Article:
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Witch Hunter Caught Dealing with the Devil!

By Michael Fumento

When Business Week's Eamon Javers interviewed me for the piece that led to Scripps Howard cowardly pulling the plug on my column, I offered him a bit of advice which he thought so entertaining he couldn't help but insert it. "We're in a witch-hunting frenzy now but, as after all witch hunts, people do return to their senses and regret the piles of ashes at their feet," I told him. "Often it happened fast enough the witch hunters found themselves tied to the stake."

Well, there's now enough evidence to bring Javers to the stake. And I don't mean using the new rules of journalistic ethics he invented on-the-spot, applied specifically to me, and made retroactive. No, these are the tried and true old rules he violated. As Lisa De Pasquale writes in Human Events,
"If anyone has acted as a corporate shill, it's Eamon Javers himself."

Javers is the former editor in chief of the now defunct Business Forward magazine. In the July/August 2002 issue, the "Snapshot" section shows photos from the magazine's Big Hitters Golf Classic, "18 holes of networking, schmoozing and competition" at the famous Bretton Woods golf course. Among the paid sponsors listed is Patton Boggs, a large Washington, D.C.-based lobbying firm. In the same issue that boasted about their schmoozing with event sponsors, Javers listed "The Forty Forward," an annual list of influential people doing business in Washington, D.C. Some of the heavy hitters who made the list include Tom Boggs of Patton Boggs, Bob Pittman, Steve Case and Ted Leonsis of AOL Time Warner, David Rubenstein of The Carlyle Group and John Sidgemore of WorldCom. In another issue, Javers named John Mars of Mars Inc. the "Best Private-Company CEO" and Steve Case the "Best Public-Company CEO."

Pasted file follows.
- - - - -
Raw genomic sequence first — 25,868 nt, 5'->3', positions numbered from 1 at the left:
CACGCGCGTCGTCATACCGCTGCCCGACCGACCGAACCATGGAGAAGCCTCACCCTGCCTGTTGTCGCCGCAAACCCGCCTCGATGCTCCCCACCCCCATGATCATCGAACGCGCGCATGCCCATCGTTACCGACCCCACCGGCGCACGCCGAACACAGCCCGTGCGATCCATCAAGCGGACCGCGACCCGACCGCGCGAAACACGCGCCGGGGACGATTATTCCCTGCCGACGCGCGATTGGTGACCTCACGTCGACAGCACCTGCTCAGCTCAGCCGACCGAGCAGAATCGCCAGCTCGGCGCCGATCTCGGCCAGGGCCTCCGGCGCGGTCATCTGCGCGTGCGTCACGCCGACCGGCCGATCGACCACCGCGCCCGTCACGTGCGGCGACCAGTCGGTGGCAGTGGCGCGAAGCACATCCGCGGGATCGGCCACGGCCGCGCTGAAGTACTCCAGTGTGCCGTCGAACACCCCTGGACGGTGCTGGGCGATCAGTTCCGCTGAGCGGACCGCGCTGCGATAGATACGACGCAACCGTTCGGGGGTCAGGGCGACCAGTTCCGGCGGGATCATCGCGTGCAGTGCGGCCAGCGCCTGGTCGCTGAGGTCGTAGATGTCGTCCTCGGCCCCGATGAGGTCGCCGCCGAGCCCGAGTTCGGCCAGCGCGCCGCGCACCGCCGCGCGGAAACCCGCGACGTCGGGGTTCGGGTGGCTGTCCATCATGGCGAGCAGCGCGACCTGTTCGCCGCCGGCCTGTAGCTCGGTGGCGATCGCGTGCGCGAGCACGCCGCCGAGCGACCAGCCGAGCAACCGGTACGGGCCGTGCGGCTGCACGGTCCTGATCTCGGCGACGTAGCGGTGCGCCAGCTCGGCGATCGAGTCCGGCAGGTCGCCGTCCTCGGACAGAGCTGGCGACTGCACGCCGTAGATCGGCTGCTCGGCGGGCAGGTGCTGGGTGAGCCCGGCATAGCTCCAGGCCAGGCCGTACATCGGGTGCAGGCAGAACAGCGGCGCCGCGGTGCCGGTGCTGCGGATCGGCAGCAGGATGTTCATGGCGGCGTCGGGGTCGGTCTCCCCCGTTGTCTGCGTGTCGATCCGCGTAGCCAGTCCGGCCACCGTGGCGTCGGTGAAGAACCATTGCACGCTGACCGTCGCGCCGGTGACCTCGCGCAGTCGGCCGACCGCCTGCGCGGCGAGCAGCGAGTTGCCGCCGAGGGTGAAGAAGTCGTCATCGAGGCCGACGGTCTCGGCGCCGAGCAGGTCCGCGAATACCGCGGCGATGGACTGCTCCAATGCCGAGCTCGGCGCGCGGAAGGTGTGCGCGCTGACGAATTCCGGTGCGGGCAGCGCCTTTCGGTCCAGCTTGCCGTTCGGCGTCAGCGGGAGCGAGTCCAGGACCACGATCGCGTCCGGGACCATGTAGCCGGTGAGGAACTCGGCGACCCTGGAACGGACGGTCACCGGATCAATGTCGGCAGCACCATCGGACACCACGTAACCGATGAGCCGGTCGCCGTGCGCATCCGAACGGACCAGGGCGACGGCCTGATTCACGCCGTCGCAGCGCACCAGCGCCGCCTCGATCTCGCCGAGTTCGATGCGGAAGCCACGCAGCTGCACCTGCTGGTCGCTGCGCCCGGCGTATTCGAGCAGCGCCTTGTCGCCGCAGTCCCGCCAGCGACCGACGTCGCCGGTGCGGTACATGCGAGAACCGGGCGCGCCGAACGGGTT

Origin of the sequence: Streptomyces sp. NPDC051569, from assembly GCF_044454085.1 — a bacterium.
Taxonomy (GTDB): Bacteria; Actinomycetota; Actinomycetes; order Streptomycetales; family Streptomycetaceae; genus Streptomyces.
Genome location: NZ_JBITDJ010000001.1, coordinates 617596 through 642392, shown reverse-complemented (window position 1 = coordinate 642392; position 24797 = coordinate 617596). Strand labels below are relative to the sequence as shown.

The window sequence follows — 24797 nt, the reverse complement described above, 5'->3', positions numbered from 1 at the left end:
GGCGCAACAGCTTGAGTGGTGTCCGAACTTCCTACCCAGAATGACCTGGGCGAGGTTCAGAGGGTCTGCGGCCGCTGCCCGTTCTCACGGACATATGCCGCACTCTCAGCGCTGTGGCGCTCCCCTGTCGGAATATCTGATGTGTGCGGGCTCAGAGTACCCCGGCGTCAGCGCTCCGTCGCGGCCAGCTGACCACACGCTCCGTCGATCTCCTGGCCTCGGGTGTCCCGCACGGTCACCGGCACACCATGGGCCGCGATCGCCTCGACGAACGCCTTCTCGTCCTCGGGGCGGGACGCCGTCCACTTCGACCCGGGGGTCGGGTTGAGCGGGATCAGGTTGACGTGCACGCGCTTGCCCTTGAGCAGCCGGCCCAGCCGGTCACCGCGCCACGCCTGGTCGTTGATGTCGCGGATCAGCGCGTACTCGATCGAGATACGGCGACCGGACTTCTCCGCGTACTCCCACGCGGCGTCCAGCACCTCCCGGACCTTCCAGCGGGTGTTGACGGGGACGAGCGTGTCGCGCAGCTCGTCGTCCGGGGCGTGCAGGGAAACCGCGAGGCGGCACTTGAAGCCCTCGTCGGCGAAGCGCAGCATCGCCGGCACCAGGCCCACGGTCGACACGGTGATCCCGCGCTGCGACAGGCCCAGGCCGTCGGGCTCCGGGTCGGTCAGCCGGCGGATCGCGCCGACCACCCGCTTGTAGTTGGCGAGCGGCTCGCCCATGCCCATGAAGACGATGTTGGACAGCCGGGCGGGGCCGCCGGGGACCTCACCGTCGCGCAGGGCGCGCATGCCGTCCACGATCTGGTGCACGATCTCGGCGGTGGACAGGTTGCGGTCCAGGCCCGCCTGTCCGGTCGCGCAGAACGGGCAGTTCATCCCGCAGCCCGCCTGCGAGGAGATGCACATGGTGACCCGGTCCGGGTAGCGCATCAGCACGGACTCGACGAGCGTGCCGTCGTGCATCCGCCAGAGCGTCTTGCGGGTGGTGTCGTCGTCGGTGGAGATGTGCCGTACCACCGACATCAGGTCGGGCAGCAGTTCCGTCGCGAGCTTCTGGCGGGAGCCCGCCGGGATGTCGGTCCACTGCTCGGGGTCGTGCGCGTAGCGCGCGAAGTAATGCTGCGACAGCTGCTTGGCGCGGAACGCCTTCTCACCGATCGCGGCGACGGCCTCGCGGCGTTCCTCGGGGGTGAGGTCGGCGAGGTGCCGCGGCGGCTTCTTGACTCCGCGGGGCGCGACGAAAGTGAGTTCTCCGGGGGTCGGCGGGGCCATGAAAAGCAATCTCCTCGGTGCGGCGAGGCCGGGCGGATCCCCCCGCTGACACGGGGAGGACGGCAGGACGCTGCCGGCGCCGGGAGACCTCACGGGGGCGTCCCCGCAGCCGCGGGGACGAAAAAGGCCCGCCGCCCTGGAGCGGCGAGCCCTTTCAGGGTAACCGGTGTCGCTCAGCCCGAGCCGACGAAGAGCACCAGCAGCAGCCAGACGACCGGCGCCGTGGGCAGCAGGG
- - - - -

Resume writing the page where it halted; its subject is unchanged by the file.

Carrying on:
OpenSecrets.org lists Mars Inc., AOL, WorldCom and The Carlyle Group as clients of Patton Boggs. AOL and Mars Inc. were two of their top three clients during that time.

There's more juicy material here, including really nice photos of Javers chumming around with the people he's supposed to be keeping at arm's length--unless it means getting goodies like being a guest at one of America's most exclusive courses. Or do you really think a young journalist can afford a membership? It's literally "pay-for-play."

Meanwhile, I continue to get calls and e-mails from people that Javers is hounding for allegedly unethical practices. All off them are conservative. The MSM will ignore this if we let them. Don't. Get the word out there. Let's tie this witch hunter to the stake. I'll supply the marshmallows.

February 2, 2006 08:57 PM  ·  Media